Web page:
Kindergarten:

A few months into kindergarten, my son came home and said another little boy had been looking at his penis in the bathroom and asking my son to look at his penis, and that this happened a few times.  It seems like it was looking and no touching.  I figured this was fairly normal, but I talked to the other boy's mom (who was horrified!) and my son's teacher.  She talked to both boys at school about keeping your body private, but the teacher said this is very normal also, and I agree.

 

A few weeks later my son told me that he pulled down the pants of one of the girls in his class and asked another girl to pull down her pants, and then he pulled his pants down.

 

Then my son told me he was in the bathroom with 5-6 kids, both boys and one girl, in the boys bathroom during recess, and that they were all pulling down their pants and looking at each other's penises.  He also said that they were asking the girl to pull down her pants and trying to talk her into it.  This made me a little more concerned because I didn't want the girl to feel like she was being coerced by 4-5 boys.  I was also obviously concerned that the kids weren't being supervised, so I actually went to the principal about this one.  My son's teacher took all of the kids mentioned and talked to them in a group, and she said all of the kids expressed shock and surprise about what my son had said, and said, "I DIDN'T DO THAT!"  My son then told the teacher he had lied, and he doesn't really lie ever, and she talked to me about this when I came to get my son.  This was sort of embarrassing as I made a big deal about it, but whatever.  However, the incident with the two girls and my son pulling down the one girl's pants DID happen.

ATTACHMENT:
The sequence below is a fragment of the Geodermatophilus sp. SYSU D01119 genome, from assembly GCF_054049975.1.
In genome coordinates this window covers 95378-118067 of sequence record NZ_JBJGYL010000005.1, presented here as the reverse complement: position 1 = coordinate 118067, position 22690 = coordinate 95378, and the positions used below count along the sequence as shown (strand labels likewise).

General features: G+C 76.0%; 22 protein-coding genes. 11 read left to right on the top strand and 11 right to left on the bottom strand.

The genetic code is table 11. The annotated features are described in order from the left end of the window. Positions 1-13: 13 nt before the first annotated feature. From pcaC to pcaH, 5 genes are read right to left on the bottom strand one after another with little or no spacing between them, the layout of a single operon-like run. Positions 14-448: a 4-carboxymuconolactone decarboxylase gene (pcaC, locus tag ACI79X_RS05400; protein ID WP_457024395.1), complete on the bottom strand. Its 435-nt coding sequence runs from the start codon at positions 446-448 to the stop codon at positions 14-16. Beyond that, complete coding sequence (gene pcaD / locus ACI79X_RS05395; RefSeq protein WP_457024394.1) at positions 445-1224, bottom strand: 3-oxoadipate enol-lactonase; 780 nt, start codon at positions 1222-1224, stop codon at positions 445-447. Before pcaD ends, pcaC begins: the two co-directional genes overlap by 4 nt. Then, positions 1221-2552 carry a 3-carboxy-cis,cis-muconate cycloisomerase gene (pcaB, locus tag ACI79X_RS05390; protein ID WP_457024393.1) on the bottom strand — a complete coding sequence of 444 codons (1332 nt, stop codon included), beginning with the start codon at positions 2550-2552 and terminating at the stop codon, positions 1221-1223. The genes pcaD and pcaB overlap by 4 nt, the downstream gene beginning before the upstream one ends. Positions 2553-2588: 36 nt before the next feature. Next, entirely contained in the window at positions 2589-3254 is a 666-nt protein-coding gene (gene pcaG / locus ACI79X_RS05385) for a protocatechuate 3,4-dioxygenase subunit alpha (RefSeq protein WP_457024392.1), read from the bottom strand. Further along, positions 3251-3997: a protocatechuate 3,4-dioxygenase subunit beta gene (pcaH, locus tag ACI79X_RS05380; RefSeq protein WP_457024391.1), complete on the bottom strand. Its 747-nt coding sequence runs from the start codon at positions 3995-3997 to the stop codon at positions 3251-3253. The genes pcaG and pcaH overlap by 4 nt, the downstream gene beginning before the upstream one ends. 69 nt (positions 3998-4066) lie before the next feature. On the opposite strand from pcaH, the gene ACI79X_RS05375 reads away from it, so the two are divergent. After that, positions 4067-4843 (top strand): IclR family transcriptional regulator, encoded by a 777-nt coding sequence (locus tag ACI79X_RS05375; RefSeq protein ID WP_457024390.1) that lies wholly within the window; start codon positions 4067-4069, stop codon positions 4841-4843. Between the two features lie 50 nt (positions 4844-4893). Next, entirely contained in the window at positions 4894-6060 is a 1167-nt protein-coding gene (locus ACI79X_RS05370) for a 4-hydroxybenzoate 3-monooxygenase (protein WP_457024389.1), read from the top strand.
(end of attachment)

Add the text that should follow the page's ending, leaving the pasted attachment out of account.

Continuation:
With Friend's Daughter: